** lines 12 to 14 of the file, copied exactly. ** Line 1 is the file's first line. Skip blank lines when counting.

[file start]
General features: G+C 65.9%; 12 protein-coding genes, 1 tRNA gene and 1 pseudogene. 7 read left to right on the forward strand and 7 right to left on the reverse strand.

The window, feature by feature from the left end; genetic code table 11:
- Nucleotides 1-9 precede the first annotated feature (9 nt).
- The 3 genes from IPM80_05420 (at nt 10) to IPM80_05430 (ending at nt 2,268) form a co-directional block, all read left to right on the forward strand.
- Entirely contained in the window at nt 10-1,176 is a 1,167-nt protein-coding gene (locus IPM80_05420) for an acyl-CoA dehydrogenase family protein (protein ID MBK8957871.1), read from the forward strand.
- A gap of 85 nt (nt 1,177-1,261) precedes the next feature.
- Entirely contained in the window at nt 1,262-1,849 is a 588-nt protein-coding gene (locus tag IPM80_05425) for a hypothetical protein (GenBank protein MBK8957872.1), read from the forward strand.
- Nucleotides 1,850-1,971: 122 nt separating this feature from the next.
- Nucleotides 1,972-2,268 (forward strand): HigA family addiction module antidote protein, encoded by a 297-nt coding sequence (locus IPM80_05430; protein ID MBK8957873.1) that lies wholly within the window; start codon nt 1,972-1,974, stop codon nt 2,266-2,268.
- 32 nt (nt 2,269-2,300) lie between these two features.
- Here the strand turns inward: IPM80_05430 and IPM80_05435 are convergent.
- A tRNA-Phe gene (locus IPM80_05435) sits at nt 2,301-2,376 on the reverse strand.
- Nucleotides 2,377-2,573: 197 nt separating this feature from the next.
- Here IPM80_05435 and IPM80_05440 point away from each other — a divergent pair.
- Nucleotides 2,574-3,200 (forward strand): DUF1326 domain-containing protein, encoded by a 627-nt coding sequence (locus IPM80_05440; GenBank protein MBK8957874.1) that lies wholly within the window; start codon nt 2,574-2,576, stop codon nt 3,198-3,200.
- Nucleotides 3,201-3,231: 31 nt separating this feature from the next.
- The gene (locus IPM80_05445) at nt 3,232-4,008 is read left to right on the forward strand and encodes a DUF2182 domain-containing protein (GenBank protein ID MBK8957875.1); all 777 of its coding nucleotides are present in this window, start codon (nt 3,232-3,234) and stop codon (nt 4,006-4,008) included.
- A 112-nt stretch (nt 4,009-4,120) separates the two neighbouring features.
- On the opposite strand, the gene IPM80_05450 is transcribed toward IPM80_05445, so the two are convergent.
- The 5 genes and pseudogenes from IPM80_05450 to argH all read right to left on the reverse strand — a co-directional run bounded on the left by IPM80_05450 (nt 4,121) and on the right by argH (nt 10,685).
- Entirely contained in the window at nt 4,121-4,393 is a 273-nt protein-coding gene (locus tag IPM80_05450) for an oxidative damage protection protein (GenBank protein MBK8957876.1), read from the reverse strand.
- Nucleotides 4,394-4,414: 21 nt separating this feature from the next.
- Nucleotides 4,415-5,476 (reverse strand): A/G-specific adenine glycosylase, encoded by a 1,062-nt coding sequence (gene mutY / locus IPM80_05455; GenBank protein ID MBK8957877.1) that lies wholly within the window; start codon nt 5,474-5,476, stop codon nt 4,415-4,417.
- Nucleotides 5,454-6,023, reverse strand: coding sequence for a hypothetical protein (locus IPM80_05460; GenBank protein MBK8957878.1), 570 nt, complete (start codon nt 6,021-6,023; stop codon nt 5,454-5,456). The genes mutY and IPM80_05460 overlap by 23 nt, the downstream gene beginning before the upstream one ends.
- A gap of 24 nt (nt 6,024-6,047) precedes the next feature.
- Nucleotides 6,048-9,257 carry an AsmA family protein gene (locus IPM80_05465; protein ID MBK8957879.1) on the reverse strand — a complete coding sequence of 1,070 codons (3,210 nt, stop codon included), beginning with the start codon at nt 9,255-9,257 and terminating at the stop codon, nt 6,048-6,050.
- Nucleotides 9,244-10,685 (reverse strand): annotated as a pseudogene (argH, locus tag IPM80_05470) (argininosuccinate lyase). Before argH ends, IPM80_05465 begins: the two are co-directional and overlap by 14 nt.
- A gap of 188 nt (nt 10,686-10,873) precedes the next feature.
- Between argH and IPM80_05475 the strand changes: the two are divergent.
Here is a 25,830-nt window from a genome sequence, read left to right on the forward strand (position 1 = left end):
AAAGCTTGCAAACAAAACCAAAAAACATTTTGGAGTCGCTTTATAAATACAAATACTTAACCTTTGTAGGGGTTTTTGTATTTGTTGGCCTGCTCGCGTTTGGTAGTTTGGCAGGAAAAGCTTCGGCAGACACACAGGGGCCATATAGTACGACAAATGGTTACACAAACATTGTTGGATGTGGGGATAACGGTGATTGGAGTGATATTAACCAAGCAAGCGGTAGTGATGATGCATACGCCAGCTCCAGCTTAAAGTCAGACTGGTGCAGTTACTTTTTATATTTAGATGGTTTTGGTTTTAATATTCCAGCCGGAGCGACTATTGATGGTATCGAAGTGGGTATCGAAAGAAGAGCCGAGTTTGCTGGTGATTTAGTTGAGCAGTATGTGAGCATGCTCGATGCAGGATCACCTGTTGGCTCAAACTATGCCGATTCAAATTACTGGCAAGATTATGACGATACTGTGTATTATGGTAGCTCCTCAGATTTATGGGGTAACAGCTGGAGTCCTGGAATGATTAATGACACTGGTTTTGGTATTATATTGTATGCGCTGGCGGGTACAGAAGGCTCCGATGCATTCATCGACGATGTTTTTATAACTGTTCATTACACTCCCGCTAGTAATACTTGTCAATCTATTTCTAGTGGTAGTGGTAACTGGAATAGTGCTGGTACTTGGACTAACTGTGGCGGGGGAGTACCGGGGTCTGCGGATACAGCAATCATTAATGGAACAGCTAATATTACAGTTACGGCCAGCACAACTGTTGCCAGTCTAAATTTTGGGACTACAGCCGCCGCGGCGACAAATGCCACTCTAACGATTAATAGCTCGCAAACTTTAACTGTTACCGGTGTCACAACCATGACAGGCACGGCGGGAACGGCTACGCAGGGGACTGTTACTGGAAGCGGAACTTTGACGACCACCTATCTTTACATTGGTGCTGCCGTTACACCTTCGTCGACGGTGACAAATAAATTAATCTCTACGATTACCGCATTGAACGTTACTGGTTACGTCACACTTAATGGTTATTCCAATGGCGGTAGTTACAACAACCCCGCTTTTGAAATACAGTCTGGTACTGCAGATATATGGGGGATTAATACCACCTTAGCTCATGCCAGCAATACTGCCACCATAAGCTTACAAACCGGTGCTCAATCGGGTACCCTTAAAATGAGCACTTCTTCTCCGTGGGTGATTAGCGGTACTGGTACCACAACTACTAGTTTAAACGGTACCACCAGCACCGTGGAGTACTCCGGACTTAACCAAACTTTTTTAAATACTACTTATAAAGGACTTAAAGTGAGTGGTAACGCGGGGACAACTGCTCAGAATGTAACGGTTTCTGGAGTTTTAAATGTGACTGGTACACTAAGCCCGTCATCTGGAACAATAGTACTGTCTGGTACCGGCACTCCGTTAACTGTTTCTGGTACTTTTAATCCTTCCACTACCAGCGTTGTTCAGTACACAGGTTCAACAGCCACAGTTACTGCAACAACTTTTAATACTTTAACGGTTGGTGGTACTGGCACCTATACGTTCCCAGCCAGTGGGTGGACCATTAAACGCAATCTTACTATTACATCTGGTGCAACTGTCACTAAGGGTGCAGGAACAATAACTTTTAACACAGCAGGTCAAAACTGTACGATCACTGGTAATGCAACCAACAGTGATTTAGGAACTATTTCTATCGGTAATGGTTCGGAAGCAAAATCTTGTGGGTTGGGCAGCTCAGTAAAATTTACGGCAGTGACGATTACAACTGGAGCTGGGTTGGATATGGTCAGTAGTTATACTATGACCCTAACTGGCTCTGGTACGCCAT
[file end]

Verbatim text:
- A tRNA-Phe gene (locus IPM80_05435) sits at nt 2,301-2,376 on the reverse strand.
- Nucleotides 2,377-2,573: 197 nt separating this feature from the next.
- Here IPM80_05435 and IPM80_05440 point away from each other — a divergent pair.